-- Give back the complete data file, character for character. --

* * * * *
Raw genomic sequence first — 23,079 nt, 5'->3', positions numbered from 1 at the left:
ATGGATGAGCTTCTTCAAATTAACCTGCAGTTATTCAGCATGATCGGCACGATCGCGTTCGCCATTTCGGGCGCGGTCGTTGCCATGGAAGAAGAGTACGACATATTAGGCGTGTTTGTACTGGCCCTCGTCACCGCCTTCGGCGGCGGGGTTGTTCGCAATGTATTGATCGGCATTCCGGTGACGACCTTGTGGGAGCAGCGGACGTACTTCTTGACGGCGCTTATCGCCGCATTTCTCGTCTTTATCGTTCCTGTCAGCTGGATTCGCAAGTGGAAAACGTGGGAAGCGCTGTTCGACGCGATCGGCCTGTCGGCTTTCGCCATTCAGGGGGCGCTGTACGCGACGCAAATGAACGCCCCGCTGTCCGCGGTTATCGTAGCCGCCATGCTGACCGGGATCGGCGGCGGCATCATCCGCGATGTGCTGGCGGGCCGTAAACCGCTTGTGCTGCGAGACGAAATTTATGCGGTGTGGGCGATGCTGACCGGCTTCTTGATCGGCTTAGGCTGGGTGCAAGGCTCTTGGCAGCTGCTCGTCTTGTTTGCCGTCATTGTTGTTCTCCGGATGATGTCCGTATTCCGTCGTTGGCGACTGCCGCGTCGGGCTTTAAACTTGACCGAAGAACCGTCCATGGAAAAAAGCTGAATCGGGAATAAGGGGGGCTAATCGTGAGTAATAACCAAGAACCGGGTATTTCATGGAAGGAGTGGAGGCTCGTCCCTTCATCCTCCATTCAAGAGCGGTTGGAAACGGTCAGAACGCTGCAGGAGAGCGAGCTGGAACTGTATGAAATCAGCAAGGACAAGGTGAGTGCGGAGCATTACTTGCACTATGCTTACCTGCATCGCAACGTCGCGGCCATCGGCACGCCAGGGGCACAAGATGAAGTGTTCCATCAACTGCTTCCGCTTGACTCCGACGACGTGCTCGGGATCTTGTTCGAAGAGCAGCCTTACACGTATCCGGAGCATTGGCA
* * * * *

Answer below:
Raw genomic sequence first — 23,079 nt, 5'->3', positions numbered from 1 at the left:
ATGGATGAGCTTCTTCAAATTAACCTGCAGTTATTCAGCATGATCGGCACGATCGCGTTCGCCATTTCGGGCGCGGTCGTTGCCATGGAAGAAGAGTACGACATATTAGGCGTGTTTGTACTGGCCCTCGTCACCGCCTTCGGCGGCGGGGTTGTTCGCAATGTATTGATCGGCATTCCGGTGACGACCTTGTGGGAGCAGCGGACGTACTTCTTGACGGCGCTTATCGCCGCATTTCTCGTCTTTATCGTTCCTGTCAGCTGGATTCGCAAGTGGAAAACGTGGGAAGCGCTGTTCGACGCGATCGGCCTGTCGGCTTTCGCCATTCAGGGGGCGCTGTACGCGACGCAAATGAACGCCCCGCTGTCCGCGGTTATCGTAGCCGCCATGCTGACCGGGATCGGCGGCGGCATCATCCGCGATGTGCTGGCGGGCCGTAAACCGCTTGTGCTGCGAGACGAAATTTATGCGGTGTGGGCGATGCTGACCGGCTTCTTGATCGGCTTAGGCTGGGTGCAAGGCTCTTGGCAGCTGCTCGTCTTGTTTGCCGTCATTGTTGTTCTCCGGATGATGTCCGTATTCCGTCGTTGGCGACTGCCGCGTCGGGCTTTAAACTTGACCGAAGAACCGTCCATGGAAAAAAGCTGAATCGGGAATAAGGGGGGCTAATCGTGAGTAATAACCAAGAACCGGGTATTTCATGGAAGGAGTGGAGGCTCGTCCCTTCATCCTCCATTCAAGAGCGGTTGGAAACGGTCAGAACGCTGCAGGAGAGCGAGCTGGAACTGTATGAAATCAGCAAGGACAAGGTGAGTGCGGAGCATTACTTGCACTATGCTTACCTGCATCGCAACGTCGCGGCCATCGGCACGCCAGGGGCACAAGATGAAGTGTTCCATCAACTGCTTCCGCTTGACTCCGACGACGTGCTCGGGATCTTGTTCGAAGAGCAGCCTTACACGTATCCGGAGCATTGGCA